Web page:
Experiences of child custody and the family court vary case by case. The Australian Institute of Family Studies states that most disputes as a result of divorce are settled out of court – either privately or from using some form of mediation. For a minority, however, unresolved conflict leads to a lengthy and costly court battle.
For those who use the latter-most option, they will be greeted with presumed shared custody – which means both parents automatically share the responsibility of their offspring. This is thanks to a change in legislation by the Howard government in 2006. Factors such as income stability, housing, and the ability to raise a child are considered to then sway responsibility either way.
The problem, however, is that “shared responsibility” does not equal shared time. Whilst the quality of time is certainly more important than quantity of time, you can argue that you have to have quantity in order to ensure quality.
A 2014 report of all custody cases in Australia found that more than 73% of children spend most or all of their time with their mother. Shared custody – which is defined as 35% to 65% of time with either parent – stands at 20%. That leaves under 7% of all children spending most or all of their time with their father. You can read the (very lengthy) report here.
The argument against shared parenting has its logical points – constantly moving between parents can have an adverse effect on very young children. However, studies have shown that the gender of the custodial parent does not affect the child and some overnight stays are not harmful (more information here). Further, the study does not take into account older minors. Surely teenagers should have some say on where and whom they live with. Unfortunately, it is hard to quantify that kind of information.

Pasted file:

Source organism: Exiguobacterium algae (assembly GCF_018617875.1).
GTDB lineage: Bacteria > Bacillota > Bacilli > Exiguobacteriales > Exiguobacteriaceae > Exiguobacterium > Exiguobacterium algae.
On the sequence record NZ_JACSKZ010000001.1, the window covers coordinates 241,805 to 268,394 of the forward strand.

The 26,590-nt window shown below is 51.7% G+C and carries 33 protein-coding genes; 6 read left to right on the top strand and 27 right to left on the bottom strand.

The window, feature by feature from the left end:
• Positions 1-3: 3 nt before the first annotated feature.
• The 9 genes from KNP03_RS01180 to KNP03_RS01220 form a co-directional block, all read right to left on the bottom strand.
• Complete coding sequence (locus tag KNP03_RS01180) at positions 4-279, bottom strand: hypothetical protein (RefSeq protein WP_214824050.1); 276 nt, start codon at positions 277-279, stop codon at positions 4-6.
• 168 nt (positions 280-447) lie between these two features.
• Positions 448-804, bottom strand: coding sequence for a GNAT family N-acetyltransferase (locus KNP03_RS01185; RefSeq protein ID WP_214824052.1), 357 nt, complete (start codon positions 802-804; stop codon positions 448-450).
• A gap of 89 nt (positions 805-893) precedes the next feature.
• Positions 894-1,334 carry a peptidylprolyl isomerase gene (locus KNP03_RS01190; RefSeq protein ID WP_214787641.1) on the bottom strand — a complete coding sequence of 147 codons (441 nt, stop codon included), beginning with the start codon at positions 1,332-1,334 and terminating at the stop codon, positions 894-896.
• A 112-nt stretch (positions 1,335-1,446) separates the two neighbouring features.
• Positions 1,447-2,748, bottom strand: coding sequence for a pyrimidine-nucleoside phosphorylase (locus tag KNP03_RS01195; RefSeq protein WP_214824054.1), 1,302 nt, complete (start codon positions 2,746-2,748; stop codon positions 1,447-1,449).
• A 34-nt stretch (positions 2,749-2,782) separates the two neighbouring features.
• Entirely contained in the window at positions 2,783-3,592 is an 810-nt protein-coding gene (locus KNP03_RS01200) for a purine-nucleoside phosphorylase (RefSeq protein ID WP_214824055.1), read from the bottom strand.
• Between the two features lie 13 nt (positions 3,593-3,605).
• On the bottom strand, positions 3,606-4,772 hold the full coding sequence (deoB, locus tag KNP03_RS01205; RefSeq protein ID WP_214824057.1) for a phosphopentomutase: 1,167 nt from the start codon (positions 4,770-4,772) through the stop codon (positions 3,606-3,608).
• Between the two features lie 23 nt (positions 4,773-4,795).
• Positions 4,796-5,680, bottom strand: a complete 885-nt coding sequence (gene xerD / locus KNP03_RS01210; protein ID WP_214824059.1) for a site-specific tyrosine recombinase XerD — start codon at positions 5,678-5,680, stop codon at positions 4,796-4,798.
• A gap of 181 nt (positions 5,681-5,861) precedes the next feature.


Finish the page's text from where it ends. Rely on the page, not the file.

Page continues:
Child custody battles can range from petty to abusive. There are instances where a parent will go so far as to vilify the other parent in front of their child, not allowing the child to spend time with or even lying about the non-custodial parent. There are cases where parents try to undermine each other – arguing that the father or mother is incapable of raising children.
Then there are biases within the courtroom itself, where traditional gender roles come into play, and fathers are seen to be less equipped than mothers (even though there is no data to fully support this). Issues can lie outside the courtroom too – some advocacy groups can be sexist or state unsupported facts, or skew existing data.
Over the next few weeks, this campaign will address some of the key issues surrounding shared parenting and what ‘shared parenting’ actually means. I will look at the issues causing and affecting this very real bias in Australia. The aim, as always, is to encourage and facilitate engagement. Above all, the goal is to educate.